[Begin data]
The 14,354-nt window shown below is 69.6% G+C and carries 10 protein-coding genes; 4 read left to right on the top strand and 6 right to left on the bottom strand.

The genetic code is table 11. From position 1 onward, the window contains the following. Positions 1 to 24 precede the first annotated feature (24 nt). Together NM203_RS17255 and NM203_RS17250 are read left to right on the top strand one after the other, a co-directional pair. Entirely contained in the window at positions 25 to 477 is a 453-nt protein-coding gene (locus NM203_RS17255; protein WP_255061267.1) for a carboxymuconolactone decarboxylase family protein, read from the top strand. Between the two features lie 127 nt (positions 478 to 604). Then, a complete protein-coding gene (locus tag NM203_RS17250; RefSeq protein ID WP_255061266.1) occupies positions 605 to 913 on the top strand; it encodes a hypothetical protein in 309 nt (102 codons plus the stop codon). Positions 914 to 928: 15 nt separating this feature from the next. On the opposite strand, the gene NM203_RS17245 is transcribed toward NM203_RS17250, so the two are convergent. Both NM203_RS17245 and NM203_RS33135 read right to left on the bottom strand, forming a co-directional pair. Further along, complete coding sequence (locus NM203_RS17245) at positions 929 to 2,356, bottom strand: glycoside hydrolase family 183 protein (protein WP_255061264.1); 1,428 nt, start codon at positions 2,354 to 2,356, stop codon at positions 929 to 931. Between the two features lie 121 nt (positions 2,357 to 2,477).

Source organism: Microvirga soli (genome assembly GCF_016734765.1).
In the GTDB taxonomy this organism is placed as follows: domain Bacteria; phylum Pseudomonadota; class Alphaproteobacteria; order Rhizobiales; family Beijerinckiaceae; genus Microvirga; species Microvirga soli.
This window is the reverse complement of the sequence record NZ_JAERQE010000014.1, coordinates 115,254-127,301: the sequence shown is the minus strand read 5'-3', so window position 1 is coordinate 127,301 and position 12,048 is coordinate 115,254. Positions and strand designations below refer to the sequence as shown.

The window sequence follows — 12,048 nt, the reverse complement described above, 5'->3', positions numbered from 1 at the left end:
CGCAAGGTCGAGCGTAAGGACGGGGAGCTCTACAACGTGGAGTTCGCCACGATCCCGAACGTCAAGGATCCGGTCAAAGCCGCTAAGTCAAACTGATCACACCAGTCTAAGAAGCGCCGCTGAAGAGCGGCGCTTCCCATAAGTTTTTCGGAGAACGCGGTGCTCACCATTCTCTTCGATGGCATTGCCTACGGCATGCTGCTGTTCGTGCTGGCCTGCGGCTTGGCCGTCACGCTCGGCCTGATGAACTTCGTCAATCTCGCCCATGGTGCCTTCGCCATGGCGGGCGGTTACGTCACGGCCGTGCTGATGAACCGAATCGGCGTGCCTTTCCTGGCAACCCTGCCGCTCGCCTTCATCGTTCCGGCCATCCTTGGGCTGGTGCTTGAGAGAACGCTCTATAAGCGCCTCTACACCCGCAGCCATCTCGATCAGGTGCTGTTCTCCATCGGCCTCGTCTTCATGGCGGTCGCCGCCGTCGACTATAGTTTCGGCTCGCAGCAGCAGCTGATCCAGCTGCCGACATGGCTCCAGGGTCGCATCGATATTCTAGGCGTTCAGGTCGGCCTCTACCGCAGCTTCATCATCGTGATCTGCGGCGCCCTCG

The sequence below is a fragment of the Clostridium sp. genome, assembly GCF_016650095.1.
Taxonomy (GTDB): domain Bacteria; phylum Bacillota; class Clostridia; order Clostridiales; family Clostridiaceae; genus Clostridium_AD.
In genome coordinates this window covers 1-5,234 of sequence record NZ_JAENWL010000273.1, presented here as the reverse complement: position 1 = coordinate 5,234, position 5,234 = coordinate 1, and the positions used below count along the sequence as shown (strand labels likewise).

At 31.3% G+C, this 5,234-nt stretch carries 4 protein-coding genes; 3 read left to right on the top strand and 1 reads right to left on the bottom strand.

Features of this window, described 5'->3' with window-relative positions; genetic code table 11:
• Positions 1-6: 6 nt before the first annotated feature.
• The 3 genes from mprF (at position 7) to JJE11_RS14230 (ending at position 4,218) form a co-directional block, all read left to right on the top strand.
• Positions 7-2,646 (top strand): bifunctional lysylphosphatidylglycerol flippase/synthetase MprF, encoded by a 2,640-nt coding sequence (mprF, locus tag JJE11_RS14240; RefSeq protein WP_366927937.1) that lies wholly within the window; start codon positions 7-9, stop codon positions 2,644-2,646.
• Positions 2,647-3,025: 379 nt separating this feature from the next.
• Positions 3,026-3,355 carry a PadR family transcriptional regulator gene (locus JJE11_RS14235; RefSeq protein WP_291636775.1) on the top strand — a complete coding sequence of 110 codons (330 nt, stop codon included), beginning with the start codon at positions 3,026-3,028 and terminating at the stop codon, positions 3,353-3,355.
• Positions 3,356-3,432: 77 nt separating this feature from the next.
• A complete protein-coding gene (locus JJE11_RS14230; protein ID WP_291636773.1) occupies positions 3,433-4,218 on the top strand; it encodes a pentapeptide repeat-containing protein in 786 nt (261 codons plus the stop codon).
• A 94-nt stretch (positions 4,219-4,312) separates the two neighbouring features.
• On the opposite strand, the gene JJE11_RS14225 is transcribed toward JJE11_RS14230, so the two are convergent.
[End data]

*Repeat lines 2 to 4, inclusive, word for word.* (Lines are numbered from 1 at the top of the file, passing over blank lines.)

The genetic code is table 11. From position 1 onward, the window contains the following. Positions 1 to 24 precede the first annotated feature (24 nt). Together NM203_RS17255 and NM203_RS17250 are read left to right on the top strand one after the other, a co-directional pair. Entirely contained in the window at positions 25 to 477 is a 453-nt protein-coding gene (locus NM203_RS17255; protein WP_255061267.1) for a carboxymuconolactone decarboxylase family protein, read from the top strand. Between the two features lie 127 nt (positions 478 to 604). Then, a complete protein-coding gene (locus tag NM203_RS17250; RefSeq protein ID WP_255061266.1) occupies positions 605 to 913 on the top strand; it encodes a hypothetical protein in 309 nt (102 codons plus the stop codon). Positions 914 to 928: 15 nt separating this feature from the next. On the opposite strand, the gene NM203_RS17245 is transcribed toward NM203_RS17250, so the two are convergent. Both NM203_RS17245 and NM203_RS33135 read right to left on the bottom strand, forming a co-directional pair. Further along, complete coding sequence (locus NM203_RS17245) at positions 929 to 2,356, bottom strand: glycoside hydrolase family 183 protein (protein WP_255061264.1); 1,428 nt, start codon at positions 2,354 to 2,356, stop codon at positions 929 to 931. Between the two features lie 121 nt (positions 2,357 to 2,477).

Source organism: Microvirga soli (genome assembly GCF_016734765.1).
In the GTDB taxonomy this organism is placed as follows: domain Bacteria; phylum Pseudomonadota; class Alphaproteobacteria; order Rhizobiales; family Beijerinckiaceae; genus Microvirga; species Microvirga soli.